How do we think during the learning process? How do we absorb information, and how does our brain process that information? How do we output information when needed? Do our judgments or values about different things affect our learning? Does a disorganized and cluttered presentation of information impact our learning? How is knowledge stored, and how is it applied?
Before introducing what cognitive learning theory is, let me ask you a few questions:
1. In "Teaching Techniques," we mentioned the importance of having a strong opening for a lesson. Why is that?
2. Many professional instructors create memorable terms or structure and modularize the course content. Why is this done?
3. Why is it necessary to review previously covered material before starting a class? And why is it beneficial to recap the teaching points at the end of a class? Is there any theoretical basis or advantage to doing so?
Perhaps, through the exploration of the
following cognitive theories and practical applications, you will find the
answers to these questions!
Development of Cognitive Learning Theory
The pioneers of cognitive learning theory believed that learning is more than just stimulate and response. After receiving stimuli, what cognitive processes and thinking take place? Understanding how humans process, think, store, and apply information and knowledge in the learning process is the primary focus of cognitive learning theory.
German psychologist Köhler observed how chimpanzees in a laboratory used boxes and sticks to reach bananas that were initially out of their reach. The chimpanzees didn't rely on trial and error; instead, at some point in the process, they had a sudden realization of how to use tools to get the bananas. Köhler referred to this process as insight, where through observation, the solution to a problem becomes clear in the mind. Swiss psychologist Piaget applied this kind of thinking by observing how his own children learned, leading to the development of the cognitive development theory. He believed that the human mind has schemas, such as the initial schema of a dog when a child sees one for the first time, which could be something like four legs + head in front + tail + fur. However, when the child encounters a horse for the first time, they might apply the same schema and mistakenly think the horse is a large dog. Through learning and adjustment, the child will modify the existing dog schema and create a new schema for horses (a process called assimilation and accommodation). This progression from simple to complex schemas, from few to many, represents the accumulation of knowledge in humans. Piaget viewed learning as a process that involves exploration and believed that cognition develops gradually through stages, as observed in children.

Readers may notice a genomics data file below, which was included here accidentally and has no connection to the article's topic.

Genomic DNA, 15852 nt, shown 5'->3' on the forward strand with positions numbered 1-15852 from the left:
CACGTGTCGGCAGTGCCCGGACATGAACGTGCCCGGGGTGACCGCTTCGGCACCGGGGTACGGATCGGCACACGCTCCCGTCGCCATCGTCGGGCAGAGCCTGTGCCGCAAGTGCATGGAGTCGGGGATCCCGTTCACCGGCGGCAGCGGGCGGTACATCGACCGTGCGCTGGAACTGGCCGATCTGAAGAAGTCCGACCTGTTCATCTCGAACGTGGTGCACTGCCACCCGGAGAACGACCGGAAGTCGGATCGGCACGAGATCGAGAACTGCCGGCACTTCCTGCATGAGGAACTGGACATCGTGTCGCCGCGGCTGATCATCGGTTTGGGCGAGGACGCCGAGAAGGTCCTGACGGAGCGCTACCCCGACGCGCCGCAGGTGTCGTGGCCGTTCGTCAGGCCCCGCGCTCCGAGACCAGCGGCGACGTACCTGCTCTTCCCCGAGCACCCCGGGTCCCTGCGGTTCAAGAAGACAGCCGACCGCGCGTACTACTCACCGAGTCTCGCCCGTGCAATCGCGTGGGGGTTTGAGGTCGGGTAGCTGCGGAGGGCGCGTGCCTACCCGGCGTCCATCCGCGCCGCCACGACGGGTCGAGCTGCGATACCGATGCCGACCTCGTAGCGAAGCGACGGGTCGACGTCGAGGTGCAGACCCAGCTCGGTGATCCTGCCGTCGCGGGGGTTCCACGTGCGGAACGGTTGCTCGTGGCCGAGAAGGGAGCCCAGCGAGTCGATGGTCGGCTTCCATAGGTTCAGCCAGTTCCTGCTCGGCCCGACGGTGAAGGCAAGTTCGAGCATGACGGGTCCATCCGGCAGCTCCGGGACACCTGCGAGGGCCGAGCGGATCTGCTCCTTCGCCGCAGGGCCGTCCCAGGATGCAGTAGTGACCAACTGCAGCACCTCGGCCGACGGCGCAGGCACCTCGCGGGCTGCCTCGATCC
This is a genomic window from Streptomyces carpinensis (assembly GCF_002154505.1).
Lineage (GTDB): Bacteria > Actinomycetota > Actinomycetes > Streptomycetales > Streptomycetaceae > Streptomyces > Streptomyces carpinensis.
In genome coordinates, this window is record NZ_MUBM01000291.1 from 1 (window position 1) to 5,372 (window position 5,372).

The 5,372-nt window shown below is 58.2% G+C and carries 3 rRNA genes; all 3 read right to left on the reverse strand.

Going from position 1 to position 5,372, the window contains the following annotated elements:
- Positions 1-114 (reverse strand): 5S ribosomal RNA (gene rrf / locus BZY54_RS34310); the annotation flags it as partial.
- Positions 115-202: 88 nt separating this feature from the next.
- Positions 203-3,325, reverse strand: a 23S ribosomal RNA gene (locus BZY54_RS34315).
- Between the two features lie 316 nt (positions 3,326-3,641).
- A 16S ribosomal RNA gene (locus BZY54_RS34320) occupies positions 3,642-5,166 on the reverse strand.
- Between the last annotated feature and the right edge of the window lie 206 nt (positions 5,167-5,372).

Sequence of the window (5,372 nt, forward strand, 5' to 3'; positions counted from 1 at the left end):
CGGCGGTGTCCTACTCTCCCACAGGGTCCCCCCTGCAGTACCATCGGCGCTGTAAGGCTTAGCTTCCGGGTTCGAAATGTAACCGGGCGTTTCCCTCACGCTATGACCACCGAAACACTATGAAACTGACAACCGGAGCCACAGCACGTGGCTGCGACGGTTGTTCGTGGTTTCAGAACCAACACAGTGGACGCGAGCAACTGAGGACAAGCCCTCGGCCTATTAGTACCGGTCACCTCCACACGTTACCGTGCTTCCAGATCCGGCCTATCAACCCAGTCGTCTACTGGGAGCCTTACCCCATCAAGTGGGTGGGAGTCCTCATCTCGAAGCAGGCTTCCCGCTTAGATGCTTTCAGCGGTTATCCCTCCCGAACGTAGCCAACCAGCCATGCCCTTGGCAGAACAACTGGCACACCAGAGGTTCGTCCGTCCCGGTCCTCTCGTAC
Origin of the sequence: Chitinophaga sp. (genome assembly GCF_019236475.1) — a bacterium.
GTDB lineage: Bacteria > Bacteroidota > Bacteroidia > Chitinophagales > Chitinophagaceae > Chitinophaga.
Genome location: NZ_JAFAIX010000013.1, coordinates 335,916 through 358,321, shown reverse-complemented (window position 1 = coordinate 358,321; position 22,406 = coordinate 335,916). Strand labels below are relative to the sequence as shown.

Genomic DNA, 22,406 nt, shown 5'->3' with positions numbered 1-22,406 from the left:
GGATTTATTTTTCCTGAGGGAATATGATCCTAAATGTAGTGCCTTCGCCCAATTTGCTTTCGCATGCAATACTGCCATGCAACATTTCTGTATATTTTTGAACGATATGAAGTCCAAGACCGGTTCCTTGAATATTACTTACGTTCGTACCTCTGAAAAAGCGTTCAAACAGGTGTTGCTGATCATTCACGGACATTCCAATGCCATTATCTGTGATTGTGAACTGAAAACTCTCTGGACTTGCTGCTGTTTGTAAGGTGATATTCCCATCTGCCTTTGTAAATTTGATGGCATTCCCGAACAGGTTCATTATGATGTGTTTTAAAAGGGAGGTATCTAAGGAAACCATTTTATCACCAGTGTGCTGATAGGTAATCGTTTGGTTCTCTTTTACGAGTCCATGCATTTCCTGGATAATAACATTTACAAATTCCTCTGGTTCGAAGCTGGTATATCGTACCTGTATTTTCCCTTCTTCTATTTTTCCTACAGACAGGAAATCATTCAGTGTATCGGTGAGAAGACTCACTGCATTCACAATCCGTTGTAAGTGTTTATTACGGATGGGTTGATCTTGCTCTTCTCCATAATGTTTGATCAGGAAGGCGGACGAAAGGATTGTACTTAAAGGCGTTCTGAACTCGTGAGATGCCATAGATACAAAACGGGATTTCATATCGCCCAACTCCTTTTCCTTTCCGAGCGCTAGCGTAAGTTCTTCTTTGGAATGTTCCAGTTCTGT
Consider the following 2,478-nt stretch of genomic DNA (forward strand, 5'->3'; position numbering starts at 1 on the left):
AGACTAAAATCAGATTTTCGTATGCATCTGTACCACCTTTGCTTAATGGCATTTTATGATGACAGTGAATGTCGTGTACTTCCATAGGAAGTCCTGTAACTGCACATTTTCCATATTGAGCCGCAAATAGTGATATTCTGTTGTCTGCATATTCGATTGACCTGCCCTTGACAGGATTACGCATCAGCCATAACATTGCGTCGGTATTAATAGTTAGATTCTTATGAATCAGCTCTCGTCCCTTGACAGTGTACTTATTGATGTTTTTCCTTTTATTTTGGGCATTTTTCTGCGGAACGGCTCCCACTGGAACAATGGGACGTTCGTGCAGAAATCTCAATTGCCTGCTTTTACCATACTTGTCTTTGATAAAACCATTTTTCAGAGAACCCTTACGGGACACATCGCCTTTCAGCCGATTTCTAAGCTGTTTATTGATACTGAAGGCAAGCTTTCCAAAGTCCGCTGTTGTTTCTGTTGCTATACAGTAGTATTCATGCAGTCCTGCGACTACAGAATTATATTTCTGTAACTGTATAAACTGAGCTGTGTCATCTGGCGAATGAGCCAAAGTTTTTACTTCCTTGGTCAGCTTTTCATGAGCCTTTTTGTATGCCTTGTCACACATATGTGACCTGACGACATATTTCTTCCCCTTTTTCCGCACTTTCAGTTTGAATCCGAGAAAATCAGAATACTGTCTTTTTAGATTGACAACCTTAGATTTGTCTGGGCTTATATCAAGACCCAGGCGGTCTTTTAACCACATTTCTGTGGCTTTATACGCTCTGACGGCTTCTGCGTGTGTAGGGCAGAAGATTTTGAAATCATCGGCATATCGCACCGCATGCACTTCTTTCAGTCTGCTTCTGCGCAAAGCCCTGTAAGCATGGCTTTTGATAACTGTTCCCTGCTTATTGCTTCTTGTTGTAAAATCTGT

Due to the focus on internal cognition in cognitive learning theory and the intangibility of "cognition," different scholars have put forward their own ideas. For example, psychologist Bruner believed that the structuring of knowledge is crucial. Learning should progress from shallow to deep, concrete to abstract, and simple to complex (spiral curriculum theory). It is important to establish a well-structured knowledge framework that allows students to discover and explore on their own (discovery learning). In addition to organizing the content and sequence of instructional materials, motivation should be stimulated during learning, and students should be encouraged to find joy in learning through inspiration. Another master in the field, Ausubel, believed in helping students understand the meaning of learning and first activating their existing foundational knowledge (referred to as prior knowledge). This approach leads to better learning outcomes when new knowledge is built upon existing knowledge or when connections are made between new and old knowledge (which is similar to Piaget's schema theory). Learning is a logical and meaningful process, which yields better learning outcomes.
As computer science began to develop, psychologist Miller analogized the human brain to a computer and proposed the information processing theory. He suggested that human memory can be divided into short-term memory (similar to a computer's RAM) and long-term memory (like a hard drive), with different units for input, processing, and output, similar to a computer. He introduced the concept of chunking in memory and proposed the "magic number 7 plus or minus 2" rule, stating that individuals can typically remember around 5 to 7 items in short-term memory. This research also influenced the telephone number system we use today (have you noticed the length of telephone numbers?).
Up to this point... How are you doing?
These instructional theories are highly applicable in practical settings.
Moreover, there is an important research that specifically focuses on practical
teaching! We'll cover that in our next article!
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